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2014 Fragrance in the Garden

Fragrance in the Garden by Jean Atkinson, Richbar Golf and Gardens

There are many ways to add fragrance in the garden with annuals, perennials, trees and shrubs.

The annual Alyssum White Knight adds fragrance and colour all season long in containers. Masses of white fragrant flowers won’t fade later on in summer as other alyssums do. It is also a big improvement on Alyssum Snow Princess as it has a better behaved growth habit. Snow Princess tended to overpower other plants, whereas White Knight is more compact. It pairs nicely with Supertunias and trailing Verbena in the sun or part sun. This Proven Winner doesn’t require dead heading and apparently is not appreciated by deer.

You can actually see people do a double take when they walk by baskets that have Nemesia in the mix. It has a sweet delicious fragrance. Make sure you have some growing by an open window, or on your patio. Easy to grow, Opal Innocence is a new Proven Winner for us this year. This award winner has pastel lavender blooms and keeps blooming all summer in the sun or part sun.

Finding fragrant roses is not as easy as it seems. Many have been breed for colour and fragrance has fallen to the wayside. Fragrant hardy shrub roses that come to mind are three old standbys, Hansa, Theresa Bugnet and Blanc de Coubert. These zone 3 plants are tough, drought tolerant and easy to grow.

When it comes to ordering hybrid tea roses, Anne’s main criteria for ordering is based on fragrance. The hybrid tea rose, Canadian Sunset is new for us this season and we look forward to smelling the large double blooms of red with yellow reverse.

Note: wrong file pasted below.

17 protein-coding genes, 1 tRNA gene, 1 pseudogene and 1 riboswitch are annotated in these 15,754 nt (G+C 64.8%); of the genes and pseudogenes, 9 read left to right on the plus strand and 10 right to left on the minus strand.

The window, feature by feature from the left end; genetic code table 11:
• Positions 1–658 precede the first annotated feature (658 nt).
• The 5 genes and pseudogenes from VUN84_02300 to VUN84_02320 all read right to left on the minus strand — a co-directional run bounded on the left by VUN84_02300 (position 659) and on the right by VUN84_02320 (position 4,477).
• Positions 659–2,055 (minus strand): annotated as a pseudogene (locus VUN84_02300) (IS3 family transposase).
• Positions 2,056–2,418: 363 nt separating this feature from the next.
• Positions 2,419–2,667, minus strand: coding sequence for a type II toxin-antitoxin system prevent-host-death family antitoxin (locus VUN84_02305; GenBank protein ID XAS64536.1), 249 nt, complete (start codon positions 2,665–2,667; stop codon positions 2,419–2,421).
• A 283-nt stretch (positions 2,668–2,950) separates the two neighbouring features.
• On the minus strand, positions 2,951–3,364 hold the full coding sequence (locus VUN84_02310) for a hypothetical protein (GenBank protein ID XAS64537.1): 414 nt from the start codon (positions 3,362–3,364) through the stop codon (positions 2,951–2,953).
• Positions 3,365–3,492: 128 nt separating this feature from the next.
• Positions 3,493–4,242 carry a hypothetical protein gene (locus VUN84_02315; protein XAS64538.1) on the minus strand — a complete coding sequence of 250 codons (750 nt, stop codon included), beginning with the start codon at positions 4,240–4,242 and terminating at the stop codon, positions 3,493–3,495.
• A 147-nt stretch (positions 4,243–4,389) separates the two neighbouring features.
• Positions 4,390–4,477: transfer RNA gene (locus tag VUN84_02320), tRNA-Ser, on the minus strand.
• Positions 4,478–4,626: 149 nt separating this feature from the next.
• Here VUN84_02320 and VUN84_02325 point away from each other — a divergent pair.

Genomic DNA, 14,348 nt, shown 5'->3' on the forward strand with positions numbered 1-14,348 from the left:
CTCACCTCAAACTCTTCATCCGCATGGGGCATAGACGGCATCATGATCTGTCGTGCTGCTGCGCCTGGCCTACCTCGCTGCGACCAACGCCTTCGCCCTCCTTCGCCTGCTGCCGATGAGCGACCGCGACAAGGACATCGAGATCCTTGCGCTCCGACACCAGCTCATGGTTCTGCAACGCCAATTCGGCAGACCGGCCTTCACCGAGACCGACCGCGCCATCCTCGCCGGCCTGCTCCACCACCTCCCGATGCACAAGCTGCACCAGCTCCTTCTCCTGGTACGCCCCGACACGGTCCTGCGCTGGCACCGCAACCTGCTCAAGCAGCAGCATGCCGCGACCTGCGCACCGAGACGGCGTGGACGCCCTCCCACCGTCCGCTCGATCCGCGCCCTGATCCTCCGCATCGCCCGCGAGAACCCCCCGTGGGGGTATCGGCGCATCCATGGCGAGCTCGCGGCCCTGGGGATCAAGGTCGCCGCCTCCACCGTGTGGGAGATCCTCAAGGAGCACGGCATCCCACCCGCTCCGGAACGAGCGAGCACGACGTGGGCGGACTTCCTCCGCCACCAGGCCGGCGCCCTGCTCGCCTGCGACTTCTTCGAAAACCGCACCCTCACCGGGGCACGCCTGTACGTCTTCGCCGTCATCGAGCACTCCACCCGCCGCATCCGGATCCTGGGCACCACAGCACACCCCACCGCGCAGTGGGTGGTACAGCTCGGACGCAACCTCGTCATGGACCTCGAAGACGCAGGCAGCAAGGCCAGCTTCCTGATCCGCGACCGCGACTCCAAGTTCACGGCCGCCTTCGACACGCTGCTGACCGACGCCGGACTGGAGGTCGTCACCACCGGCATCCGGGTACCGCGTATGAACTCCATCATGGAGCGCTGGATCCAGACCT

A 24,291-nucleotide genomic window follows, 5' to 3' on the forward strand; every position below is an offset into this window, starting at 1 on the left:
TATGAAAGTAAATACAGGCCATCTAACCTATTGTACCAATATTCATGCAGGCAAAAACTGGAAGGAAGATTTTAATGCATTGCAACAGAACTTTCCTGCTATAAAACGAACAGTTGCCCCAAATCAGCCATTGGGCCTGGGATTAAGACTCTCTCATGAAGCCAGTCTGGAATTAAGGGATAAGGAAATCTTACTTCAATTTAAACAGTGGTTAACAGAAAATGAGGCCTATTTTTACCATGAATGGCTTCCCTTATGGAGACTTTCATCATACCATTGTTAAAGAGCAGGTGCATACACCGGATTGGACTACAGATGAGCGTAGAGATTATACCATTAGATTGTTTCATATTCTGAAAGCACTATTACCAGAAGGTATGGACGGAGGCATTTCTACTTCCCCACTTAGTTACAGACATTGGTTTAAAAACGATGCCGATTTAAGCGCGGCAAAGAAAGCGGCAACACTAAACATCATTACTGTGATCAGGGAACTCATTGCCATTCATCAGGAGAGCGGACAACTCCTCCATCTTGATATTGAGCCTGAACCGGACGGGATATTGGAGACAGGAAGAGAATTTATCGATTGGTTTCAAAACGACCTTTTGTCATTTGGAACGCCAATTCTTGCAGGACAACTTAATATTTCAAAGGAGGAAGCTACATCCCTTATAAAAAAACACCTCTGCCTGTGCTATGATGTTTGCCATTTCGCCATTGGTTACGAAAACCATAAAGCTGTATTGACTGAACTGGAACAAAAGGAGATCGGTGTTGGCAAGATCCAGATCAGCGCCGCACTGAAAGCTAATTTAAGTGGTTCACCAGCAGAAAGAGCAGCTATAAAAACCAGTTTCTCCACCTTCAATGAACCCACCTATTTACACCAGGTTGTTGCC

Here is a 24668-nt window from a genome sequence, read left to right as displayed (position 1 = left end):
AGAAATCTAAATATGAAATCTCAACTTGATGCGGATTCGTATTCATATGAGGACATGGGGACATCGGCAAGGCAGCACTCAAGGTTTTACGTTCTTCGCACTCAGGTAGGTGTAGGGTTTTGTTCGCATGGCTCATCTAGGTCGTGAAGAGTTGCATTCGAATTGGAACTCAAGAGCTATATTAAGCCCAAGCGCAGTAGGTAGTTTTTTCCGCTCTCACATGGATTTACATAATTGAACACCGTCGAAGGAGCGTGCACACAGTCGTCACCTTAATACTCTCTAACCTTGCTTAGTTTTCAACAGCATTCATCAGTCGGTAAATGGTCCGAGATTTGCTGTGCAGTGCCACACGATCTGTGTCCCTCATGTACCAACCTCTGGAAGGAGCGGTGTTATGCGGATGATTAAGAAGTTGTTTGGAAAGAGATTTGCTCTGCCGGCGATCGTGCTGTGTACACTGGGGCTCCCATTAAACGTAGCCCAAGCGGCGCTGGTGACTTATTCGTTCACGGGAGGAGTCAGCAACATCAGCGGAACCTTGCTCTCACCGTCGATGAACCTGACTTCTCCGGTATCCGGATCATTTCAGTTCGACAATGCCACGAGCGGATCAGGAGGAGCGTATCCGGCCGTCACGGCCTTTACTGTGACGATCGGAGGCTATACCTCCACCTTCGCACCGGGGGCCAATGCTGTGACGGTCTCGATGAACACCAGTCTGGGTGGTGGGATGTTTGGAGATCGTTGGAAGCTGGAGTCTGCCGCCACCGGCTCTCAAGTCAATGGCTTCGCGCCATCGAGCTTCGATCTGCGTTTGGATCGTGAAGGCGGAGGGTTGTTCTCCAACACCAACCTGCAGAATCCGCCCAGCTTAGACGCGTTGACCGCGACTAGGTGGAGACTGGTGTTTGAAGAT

With a name like, Ribes odoratum Crandall, you know it has to be fragrant. This plant is often referred to as ‘spicebush or ‘clove currant’. The lightly, aromatic bright yellow flowers bloom for about two weeks in spring. It is also ornamental in fall when it turns brilliant red. The berries are larger than other currants and taste sweeter but lack the musky flavor of true black currants. I’m all for using ornamentals in the edible landscape.

One of my all-time favorite fragrances comes from the perennial variegated iris, Iris pallida Albovariegata. It smells just like grape bubble gum! When it blooms in the perennial house I can’t help myself and tell customers ‘You have to smell this!

Finally, a couple of fragrant trees that are definitely worth mentioning are the Japanese Tree Lilac and the Linden. We have a Japanese Tree lilac planted next to our deck. The tree is covered in fragrant creamy white flowers in early summer. Lindens are valuable stately, shade trees. The flowers aren’t showy but the sweet fragrance is heavenly.

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